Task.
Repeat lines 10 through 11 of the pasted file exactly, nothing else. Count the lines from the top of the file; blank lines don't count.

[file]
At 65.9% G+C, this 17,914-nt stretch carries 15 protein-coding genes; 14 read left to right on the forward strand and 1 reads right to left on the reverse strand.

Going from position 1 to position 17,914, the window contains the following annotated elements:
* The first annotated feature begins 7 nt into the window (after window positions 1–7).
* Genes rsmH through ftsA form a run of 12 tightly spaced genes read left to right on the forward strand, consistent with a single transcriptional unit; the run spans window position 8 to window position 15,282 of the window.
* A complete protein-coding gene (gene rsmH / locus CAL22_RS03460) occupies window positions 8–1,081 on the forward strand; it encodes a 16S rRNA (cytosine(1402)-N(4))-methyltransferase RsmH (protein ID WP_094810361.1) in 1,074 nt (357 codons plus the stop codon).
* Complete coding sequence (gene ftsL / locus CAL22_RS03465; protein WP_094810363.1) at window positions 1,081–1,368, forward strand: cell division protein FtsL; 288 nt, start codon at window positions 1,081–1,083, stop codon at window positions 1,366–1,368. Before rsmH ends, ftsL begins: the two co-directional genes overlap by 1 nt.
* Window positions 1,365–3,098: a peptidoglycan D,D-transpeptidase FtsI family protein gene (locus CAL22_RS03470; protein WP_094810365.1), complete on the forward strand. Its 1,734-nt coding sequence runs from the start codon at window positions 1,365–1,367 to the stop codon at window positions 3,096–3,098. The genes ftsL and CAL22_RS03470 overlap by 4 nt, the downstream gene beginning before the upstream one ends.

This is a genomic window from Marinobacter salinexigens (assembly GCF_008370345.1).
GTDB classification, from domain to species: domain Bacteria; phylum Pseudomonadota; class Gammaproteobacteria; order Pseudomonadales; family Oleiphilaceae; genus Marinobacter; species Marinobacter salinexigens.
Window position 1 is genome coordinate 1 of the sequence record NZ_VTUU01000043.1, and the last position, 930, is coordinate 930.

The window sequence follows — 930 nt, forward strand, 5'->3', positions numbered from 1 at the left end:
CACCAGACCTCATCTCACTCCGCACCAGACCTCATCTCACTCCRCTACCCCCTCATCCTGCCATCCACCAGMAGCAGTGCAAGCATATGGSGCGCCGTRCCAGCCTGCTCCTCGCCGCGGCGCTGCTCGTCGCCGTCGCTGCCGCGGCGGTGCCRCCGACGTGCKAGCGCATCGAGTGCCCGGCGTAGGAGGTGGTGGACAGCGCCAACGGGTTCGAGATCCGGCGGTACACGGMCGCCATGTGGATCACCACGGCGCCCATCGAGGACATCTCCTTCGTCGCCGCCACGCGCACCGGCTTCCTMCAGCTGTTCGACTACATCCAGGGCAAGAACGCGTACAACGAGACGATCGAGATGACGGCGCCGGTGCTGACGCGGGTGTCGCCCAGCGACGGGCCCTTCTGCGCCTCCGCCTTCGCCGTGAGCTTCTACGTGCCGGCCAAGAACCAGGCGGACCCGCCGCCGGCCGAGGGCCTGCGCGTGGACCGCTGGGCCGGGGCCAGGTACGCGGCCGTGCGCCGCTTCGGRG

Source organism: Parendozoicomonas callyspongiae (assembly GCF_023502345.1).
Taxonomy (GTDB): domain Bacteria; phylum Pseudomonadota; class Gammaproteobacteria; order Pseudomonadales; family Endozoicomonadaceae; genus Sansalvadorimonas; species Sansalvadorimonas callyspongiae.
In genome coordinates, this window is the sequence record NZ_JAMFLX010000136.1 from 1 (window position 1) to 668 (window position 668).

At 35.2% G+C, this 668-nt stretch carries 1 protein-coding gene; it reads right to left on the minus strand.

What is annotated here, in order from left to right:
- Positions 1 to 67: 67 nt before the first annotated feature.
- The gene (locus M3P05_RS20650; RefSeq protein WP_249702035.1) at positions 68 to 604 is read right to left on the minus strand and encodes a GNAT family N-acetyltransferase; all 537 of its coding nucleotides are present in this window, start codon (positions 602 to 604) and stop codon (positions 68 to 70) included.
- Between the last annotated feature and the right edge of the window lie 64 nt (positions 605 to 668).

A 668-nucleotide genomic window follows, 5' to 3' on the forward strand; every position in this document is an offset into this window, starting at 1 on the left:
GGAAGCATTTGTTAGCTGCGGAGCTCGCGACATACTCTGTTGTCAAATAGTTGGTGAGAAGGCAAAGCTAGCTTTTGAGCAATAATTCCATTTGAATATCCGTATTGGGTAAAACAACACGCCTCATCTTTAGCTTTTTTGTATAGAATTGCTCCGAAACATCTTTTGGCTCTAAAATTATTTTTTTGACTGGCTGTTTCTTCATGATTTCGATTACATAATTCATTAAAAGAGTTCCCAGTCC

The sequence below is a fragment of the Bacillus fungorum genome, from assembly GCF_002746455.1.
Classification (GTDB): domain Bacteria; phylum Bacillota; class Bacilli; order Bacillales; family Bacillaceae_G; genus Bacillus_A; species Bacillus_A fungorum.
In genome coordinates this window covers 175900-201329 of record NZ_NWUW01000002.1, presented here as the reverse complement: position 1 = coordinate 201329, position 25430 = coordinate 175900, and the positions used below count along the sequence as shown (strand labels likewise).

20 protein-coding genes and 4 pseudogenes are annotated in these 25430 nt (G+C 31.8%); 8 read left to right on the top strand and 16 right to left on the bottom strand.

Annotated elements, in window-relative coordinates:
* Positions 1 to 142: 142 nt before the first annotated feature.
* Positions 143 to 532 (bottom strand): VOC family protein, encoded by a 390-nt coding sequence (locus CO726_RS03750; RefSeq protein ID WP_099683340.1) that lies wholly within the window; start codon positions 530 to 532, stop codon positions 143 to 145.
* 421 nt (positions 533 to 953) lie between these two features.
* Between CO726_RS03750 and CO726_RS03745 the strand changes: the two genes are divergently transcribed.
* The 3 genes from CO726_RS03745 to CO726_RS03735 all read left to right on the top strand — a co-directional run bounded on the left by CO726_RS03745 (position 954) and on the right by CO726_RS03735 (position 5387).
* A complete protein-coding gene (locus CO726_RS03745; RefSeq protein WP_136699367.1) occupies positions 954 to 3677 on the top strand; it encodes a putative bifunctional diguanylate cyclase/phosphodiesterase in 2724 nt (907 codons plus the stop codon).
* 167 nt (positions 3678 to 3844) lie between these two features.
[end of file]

Window position 1 is genome coordinate 1 of the sequence record NZ_VTUU01000043.1, and the last position, 930, is coordinate 930.

The window sequence follows — 930 nt, forward strand, 5'->3', positions numbered from 1 at the left end: